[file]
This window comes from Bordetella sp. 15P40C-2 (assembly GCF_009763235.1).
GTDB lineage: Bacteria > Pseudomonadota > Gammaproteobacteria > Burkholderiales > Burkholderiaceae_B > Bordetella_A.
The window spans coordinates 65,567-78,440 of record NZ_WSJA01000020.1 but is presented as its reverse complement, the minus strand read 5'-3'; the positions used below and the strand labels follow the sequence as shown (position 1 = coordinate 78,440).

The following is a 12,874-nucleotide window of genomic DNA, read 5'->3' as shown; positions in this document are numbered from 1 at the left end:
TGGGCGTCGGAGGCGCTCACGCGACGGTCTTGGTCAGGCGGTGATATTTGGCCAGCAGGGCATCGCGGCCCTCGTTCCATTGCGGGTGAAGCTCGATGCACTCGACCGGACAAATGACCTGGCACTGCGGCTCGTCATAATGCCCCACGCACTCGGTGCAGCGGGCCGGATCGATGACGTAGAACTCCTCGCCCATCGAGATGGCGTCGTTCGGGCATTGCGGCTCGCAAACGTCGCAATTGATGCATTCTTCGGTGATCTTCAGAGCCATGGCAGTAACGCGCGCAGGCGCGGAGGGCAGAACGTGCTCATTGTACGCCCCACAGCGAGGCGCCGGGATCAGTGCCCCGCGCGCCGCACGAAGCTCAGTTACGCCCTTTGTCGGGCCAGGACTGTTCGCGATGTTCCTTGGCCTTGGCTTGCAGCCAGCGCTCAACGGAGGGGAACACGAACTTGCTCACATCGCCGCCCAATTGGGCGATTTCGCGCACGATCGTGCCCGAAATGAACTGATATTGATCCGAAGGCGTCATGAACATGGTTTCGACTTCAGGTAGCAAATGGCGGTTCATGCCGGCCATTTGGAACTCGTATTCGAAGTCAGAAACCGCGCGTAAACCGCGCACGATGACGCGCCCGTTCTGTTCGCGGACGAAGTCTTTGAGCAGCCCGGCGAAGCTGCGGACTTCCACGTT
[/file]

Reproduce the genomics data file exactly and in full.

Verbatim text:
This window comes from Bordetella sp. 15P40C-2 (assembly GCF_009763235.1).
GTDB lineage: Bacteria > Pseudomonadota > Gammaproteobacteria > Burkholderiales > Burkholderiaceae_B > Bordetella_A.
The window spans coordinates 65,567-78,440 of record NZ_WSJA01000020.1 but is presented as its reverse complement, the minus strand read 5'-3'; the positions used below and the strand labels follow the sequence as shown (position 1 = coordinate 78,440).

The following is a 12,874-nucleotide window of genomic DNA, read 5'->3' as shown; positions in this document are numbered from 1 at the left end:
TGGGCGTCGGAGGCGCTCACGCGACGGTCTTGGTCAGGCGGTGATATTTGGCCAGCAGGGCATCGCGGCCCTCGTTCCATTGCGGGTGAAGCTCGATGCACTCGACCGGACAAATGACCTGGCACTGCGGCTCGTCATAATGCCCCACGCACTCGGTGCAGCGGGCCGGATCGATGACGTAGAACTCCTCGCCCATCGAGATGGCGTCGTTCGGGCATTGCGGCTCGCAAACGTCGCAATTGATGCATTCTTCGGTGATCTTCAGAGCCATGGCAGTAACGCGCGCAGGCGCGGAGGGCAGAACGTGCTCATTGTACGCCCCACAGCGAGGCGCCGGGATCAGTGCCCCGCGCGCCGCACGAAGCTCAGTTACGCCCTTTGTCGGGCCAGGACTGTTCGCGATGTTCCTTGGCCTTGGCTTGCAGCCAGCGCTCAACGGAGGGGAACACGAACTTGCTCACATCGCCGCCCAATTGGGCGATTTCGCGCACGATCGTGCCCGAAATGAACTGATATTGATCCGAAGGCGTCATGAACATGGTTTCGACTTCAGGTAGCAAATGGCGGTTCATGCCGGCCATTTGGAACTCGTATTCGAAGTCAGAAACCGCGCGTAAACCGCGCACGATGACGCGCCCGTTCTGTTCGCGGACGAAGTCTTTGAGCAGCCCGGCGAAGCTGCGGACTTCCACGTT